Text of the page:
There once was a time not so long ago where if you had taken a car’s engine apart for some serious rebuilding, that half the work was getting it running good again. You had to massage the mixture, cajole the timing, and usually had to accept some irregularity or other. That stuff is all over.

As long as you put everything back together properly, and without adjusting anything, all you have to do is hook up the battery and turn the key. The engine comes to life immediately, with no hint of it’s latest major sugery… and not only just run, but run good. (disclaimer: the mechanic does have to put it back together properly…)

One interesting thing about computerized engine controls are the idle motors. Back in the 60’s and 70’s getting a car to idle approached something of an art. You had to balance all the factors involved to get what you wanted… did you want it to run clean, or run good? You usually couldn’t have both.. now you get it all. Idle motors work good, so good in fact that they rarely fail, and if you start your car and put it in gear and lay off the brakes, your car will idle itself at about 6mph to Los Angeles if you have enough gas.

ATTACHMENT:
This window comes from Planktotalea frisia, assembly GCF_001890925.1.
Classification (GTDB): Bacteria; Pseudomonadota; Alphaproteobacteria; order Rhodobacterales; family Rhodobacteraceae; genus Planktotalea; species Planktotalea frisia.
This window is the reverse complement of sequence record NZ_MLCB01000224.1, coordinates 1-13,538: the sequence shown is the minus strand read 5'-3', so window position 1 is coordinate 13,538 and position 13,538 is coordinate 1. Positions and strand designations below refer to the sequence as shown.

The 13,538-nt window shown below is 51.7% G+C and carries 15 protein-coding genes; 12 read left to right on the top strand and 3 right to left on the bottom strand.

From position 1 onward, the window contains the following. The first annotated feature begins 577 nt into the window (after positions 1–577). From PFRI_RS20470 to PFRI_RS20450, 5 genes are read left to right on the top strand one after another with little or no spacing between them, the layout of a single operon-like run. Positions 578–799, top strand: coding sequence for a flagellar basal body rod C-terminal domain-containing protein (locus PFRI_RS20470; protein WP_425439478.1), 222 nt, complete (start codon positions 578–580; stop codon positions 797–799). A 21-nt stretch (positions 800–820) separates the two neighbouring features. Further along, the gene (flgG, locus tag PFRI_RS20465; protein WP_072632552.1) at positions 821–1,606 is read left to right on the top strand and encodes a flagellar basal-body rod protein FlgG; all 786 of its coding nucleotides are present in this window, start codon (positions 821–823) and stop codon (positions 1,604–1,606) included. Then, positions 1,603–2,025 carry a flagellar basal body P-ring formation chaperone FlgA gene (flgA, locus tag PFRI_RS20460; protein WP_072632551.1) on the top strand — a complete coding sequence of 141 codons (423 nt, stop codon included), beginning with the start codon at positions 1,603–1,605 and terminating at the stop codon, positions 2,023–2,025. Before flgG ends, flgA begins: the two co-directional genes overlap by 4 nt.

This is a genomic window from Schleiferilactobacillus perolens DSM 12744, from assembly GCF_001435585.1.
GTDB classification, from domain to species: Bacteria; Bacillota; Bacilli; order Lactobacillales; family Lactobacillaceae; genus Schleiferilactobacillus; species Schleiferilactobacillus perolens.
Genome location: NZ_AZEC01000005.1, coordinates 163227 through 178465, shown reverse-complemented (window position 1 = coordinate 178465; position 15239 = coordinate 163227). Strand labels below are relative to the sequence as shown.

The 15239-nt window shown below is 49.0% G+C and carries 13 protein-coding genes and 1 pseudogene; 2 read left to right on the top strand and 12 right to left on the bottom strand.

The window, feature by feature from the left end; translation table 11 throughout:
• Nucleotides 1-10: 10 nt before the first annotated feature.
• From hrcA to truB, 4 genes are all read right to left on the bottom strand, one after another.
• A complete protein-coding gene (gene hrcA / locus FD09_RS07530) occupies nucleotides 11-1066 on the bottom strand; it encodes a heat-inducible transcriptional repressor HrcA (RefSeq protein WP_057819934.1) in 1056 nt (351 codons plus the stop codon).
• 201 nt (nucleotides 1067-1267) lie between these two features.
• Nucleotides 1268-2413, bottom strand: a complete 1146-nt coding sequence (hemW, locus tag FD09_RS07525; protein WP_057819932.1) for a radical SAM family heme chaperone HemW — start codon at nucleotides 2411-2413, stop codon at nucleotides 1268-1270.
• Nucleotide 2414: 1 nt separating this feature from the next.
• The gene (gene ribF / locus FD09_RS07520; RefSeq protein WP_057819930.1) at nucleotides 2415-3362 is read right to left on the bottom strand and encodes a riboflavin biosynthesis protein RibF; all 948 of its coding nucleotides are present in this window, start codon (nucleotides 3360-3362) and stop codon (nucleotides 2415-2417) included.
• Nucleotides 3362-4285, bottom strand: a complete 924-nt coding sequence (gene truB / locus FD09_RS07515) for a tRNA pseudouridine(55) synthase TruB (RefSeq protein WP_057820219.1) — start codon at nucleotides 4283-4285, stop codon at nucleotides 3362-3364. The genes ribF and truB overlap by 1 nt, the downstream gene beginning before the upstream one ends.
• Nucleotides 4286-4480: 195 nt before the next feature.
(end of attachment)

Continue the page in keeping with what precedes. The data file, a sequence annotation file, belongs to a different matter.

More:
Engine computers will also tell you whats wrong with themselves also. Engine failure codes were sparse and not very informative in the 80’s. For example, you would get a code like 42492.. which meant the mixture was incorrect on driving. This could mean anything that had anything to do with the motor could be at fault. It was like having someone tell you your cars running bad. You already knew it. And the fault code list was limited to about 20 generalized codes. Now the number of codes for an engine system runs into the hundreds and are much more detailed as to the fault.

The reason you need codes in modern engine systems is somewhat akin to the larger picture humans have to deal with in modern life. And that is, things are not intuitive anymore. A hundred years ago, the average mechanic could understand everything about the machines he worked on, because you could see the problems and relate to them in a physical way. Now you relate to the problems on a theoretical level, and you have to trust your machines to tell you what’s going on. But it is a miracle it works at all, much less works as good as it does.

We don’t even think about it, and we don’t need to, till it hiccups…